The majority of patients who have experienced a stroke and transient ischemic attack (TIA) also have sleep-disordered breathing (SDB),1 which is sometimes undiagnosed. As stroke patients with SDB also have worse functional outcomes2, you should consider screening for SDB3 when investigating the stroke.
Stroke has the potential to cause SDB, by either affecting:
- central mechanisms resulting in central sleep apnoea, or
- muscle tone resulting in obstructive sleep apnoea.
Can SDB predispose people to strokes?
People with SDB may be predisposed to stroke through a number of symptoms they experience.
- Repetitive drops in nocturnal blood oxygen levels caused by SDB can result in intermittent hypoxia which has been shown to be associated with systemic inflammation.4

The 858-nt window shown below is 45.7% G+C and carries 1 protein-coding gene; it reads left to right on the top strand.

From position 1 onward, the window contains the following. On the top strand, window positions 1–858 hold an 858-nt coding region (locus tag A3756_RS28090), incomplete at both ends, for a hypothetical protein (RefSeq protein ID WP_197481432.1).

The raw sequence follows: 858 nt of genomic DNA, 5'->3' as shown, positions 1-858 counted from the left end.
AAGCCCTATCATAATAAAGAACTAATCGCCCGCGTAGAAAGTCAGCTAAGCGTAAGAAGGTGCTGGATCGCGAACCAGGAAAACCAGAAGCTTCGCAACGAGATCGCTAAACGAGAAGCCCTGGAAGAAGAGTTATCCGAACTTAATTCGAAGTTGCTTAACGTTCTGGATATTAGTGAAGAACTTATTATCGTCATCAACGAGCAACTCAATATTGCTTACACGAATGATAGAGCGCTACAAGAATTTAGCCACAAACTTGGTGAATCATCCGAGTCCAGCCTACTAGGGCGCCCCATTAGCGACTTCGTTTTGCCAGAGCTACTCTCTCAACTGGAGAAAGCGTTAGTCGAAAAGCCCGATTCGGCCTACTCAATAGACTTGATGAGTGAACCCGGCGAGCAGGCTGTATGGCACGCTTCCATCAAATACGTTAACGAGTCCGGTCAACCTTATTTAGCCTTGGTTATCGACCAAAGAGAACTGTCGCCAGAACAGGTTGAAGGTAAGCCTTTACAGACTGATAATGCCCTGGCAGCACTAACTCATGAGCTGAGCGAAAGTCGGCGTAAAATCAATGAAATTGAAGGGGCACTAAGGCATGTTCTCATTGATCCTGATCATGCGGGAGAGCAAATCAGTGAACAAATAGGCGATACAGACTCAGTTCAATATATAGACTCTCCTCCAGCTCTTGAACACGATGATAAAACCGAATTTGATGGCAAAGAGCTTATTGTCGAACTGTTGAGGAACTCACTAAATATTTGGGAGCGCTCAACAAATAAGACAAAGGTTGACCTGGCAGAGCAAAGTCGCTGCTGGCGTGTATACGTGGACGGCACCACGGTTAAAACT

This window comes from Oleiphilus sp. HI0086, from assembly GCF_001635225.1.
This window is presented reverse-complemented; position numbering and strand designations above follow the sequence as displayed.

- Sleep fragmentation from SDB results in hypersympathetic activity.5
What is the impact of SDB on post-stroke rehabilitation?
Patients with both SDB and stroke usually show poor compliance with post-stroke rehabilitation programs. This is mainly due to the combination of:
- the deficits caused by the stroke; and
- the symptoms of SDB (such as excessive daytime sleepiness, fatigue, and impaired cognitive functioning).
How do I recognise and diagnose SDB in stroke survivors?
Recognising SDB in stroke survivors is often challenging because the symptoms associated with SDB are often attributed to stroke. A complete sleep history from family members can help you determine whether SDB was present prior to the stroke or developed after the stroke.